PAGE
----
Live performances[edit]

Swift first performed "Back to December" in Paris at a showcase at the Salle Wagram theater, on October 18, 2010, to promote her upcoming album, Speak Now, set for release on the October 25, 2010.[52] Swift also performed the song on Speak Now: Taylor Swift Live From New York City, a special programme which was streamed live on CMT.com, MTV.com, VH1.com and other MTV Networks websites in Europe, Asia, Australia and Latin America to celebrate the release of her new album.[53]

Swift also performed "Back to December" on several other occasions. On November 10, 2010, she performed the song live at the 44th annual Country Music Association Awards at Bridgestone Arena in Nashville, Tennessee.[54] Her performance of the song during that event was graded as a "B+" in the Los Angeles Times, noting she "kept it simple" and "rose to the occasion".[55] On November 21, 2010, Swift mashed "Back to December" with OneRepublic's "Apologize" at the 38th American Music Awards.[56][57] Her rendition in that event was graded as a "B-" in the Los Angeles Times, noting that "a brief end-song breakaway into OneRepublic's "Apologize" seemed unnecessary".[58]

Swift performed "Back to December" and several songs from Speak Now on November 24, 2010 during Thanksgiving night, on NBC.[59] She later performed the song on The Ellen DeGeneres Show on December 2, 2010.[60] On January 31, 2011, she sang the song in JetBlue’s Terminal 5 in New York as part of JetBlue’s Live at Terminal 5 concert series.[61] She also performs the song on her Speak Now World Tour.[62][63][64] The performance was released on Swift's first live album called Speak Now: World Tour Live.[65]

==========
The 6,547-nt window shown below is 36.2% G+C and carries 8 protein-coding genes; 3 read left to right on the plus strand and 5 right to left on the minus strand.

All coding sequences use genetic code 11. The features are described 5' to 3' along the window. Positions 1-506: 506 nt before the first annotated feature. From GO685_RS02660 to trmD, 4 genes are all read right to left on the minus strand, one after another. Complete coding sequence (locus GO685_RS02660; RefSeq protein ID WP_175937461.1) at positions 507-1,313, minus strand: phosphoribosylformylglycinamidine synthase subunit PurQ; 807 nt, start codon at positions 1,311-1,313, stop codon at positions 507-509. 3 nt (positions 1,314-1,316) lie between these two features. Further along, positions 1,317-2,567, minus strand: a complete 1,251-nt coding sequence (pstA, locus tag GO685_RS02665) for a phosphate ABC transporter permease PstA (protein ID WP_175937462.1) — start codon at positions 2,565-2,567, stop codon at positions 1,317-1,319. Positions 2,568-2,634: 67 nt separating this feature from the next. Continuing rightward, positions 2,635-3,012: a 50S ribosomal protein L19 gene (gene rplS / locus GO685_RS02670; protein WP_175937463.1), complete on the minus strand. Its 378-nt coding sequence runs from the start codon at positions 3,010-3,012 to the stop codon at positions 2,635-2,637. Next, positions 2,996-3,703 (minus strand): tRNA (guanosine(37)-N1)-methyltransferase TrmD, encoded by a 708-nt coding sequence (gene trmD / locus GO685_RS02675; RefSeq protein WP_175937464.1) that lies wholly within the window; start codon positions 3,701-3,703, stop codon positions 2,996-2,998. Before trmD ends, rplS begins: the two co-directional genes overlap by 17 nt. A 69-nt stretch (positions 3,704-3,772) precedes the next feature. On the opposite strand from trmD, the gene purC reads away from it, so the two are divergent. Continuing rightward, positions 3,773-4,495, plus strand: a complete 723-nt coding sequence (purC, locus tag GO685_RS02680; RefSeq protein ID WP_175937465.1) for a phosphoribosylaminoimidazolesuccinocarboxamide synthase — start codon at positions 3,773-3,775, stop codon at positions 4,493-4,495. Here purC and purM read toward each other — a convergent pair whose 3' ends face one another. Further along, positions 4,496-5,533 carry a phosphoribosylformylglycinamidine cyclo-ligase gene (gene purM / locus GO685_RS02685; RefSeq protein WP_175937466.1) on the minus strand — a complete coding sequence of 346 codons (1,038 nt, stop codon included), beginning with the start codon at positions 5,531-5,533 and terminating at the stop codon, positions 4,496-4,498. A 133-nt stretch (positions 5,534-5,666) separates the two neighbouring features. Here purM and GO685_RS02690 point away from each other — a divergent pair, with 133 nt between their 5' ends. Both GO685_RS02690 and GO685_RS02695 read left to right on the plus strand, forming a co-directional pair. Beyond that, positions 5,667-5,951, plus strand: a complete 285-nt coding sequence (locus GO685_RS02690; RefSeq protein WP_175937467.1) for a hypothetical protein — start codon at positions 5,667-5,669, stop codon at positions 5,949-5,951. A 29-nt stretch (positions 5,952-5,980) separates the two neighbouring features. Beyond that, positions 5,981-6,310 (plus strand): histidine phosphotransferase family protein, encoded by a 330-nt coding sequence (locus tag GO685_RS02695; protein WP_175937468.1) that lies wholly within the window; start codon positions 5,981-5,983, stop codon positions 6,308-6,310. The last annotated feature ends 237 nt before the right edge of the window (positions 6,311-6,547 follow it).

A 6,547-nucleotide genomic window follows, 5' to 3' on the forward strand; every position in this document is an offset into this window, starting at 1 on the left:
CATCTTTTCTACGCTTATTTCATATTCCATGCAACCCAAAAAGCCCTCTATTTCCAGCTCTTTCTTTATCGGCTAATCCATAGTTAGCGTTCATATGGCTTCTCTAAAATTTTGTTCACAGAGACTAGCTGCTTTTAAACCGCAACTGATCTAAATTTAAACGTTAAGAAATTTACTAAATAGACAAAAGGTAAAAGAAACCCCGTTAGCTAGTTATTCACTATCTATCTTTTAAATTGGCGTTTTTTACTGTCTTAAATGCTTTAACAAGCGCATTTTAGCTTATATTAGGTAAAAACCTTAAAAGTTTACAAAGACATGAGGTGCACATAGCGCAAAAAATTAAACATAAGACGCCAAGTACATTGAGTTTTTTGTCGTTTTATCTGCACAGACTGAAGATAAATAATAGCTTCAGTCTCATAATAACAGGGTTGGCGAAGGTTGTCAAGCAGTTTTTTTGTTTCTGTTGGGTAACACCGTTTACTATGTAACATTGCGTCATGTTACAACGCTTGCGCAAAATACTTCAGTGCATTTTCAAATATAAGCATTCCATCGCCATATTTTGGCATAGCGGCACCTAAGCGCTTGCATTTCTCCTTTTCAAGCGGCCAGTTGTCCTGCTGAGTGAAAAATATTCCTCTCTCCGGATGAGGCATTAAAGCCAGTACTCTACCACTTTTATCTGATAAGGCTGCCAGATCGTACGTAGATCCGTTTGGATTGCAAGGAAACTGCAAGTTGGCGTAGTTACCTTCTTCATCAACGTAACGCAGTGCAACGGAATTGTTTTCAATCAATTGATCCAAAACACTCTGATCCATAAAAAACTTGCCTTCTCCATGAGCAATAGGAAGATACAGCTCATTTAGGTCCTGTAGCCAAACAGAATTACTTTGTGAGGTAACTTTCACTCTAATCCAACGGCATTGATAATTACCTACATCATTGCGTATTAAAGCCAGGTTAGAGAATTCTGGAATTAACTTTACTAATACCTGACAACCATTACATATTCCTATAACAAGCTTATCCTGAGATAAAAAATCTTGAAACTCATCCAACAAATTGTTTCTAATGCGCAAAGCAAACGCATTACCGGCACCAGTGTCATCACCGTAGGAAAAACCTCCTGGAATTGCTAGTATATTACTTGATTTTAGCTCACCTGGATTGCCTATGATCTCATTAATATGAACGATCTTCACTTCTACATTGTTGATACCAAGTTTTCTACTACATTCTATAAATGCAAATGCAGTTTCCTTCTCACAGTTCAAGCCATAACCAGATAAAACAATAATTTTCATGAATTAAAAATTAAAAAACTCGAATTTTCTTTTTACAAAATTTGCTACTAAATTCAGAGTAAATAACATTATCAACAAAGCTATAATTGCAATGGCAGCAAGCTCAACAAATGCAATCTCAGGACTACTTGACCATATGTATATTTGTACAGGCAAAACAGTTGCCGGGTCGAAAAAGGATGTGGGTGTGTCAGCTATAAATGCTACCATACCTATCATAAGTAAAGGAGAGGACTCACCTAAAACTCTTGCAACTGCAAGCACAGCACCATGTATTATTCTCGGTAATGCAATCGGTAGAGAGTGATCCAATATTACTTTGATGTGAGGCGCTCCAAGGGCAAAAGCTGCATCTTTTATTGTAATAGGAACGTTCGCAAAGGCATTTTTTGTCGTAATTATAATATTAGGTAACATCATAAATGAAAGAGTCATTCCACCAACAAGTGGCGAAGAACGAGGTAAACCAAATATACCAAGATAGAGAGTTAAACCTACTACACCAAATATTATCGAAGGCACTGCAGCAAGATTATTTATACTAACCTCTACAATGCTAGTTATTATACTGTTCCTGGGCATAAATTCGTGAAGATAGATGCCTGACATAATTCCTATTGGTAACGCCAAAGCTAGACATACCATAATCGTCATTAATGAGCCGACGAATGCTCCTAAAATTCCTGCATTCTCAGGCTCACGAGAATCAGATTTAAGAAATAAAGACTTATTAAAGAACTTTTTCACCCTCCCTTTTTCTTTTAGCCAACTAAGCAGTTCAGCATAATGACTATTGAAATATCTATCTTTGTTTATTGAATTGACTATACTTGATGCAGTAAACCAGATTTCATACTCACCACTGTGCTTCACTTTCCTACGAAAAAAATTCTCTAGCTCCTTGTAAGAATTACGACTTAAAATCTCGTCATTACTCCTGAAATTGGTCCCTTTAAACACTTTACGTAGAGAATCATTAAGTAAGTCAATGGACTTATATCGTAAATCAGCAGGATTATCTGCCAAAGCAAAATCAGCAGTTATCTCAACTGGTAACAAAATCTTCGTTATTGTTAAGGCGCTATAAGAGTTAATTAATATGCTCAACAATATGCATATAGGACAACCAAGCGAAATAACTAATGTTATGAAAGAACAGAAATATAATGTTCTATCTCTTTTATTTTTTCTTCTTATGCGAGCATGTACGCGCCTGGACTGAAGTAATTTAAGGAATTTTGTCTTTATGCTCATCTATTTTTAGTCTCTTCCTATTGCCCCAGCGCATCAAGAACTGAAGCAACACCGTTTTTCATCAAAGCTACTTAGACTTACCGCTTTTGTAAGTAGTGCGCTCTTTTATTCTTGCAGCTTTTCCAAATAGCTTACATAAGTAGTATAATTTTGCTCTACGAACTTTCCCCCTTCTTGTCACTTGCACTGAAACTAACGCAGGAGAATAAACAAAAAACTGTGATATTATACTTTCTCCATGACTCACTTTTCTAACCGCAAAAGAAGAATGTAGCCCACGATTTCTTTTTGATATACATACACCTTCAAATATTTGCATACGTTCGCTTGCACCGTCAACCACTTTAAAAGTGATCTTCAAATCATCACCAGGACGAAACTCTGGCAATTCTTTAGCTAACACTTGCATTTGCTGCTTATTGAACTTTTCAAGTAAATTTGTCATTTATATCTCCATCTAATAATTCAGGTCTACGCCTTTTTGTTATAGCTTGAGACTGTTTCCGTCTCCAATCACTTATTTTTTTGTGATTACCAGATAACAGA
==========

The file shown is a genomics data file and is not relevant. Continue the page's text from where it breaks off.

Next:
Track listing[edit]

  • European digital download[66]
  1. "Back to December" – 4:54
  • UK digital download[67]
  1. "Back to December" – 4:54
  • US digital download[68]
  1. "Back to December" – 4:54
  • US Acoustic digital download[69]
  1. "Back to December" (Acoustic Version) – 4:52

Credits and personnel[edit]

Charts[edit]

Certifications[edit]

Region Certification Sales/shipments
Canada (Music Canada)[73] Gold 40,000^
United States (RIAA)[74] 2× Platinumdagger 1,900,000[28]

*sales figures based on certification alone
^shipments figures based on certification alone
xunspecified figures based on certification alone

dagger Since May 2013 RIAA certifications for digital singles include on-demand audio and/or video song streams in addition to downloads.[75]

|}

Release history[edit]

Country Date Format Label
United States October 12, 2010[68] Digital download Big Machine Records
November 14, 2010[76] Country radio
November 30, 2010[77] Mainstream radio
United Kingdom March 20, 2011[78] Digital download Universal Music Group

References[edit]

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External links[edit]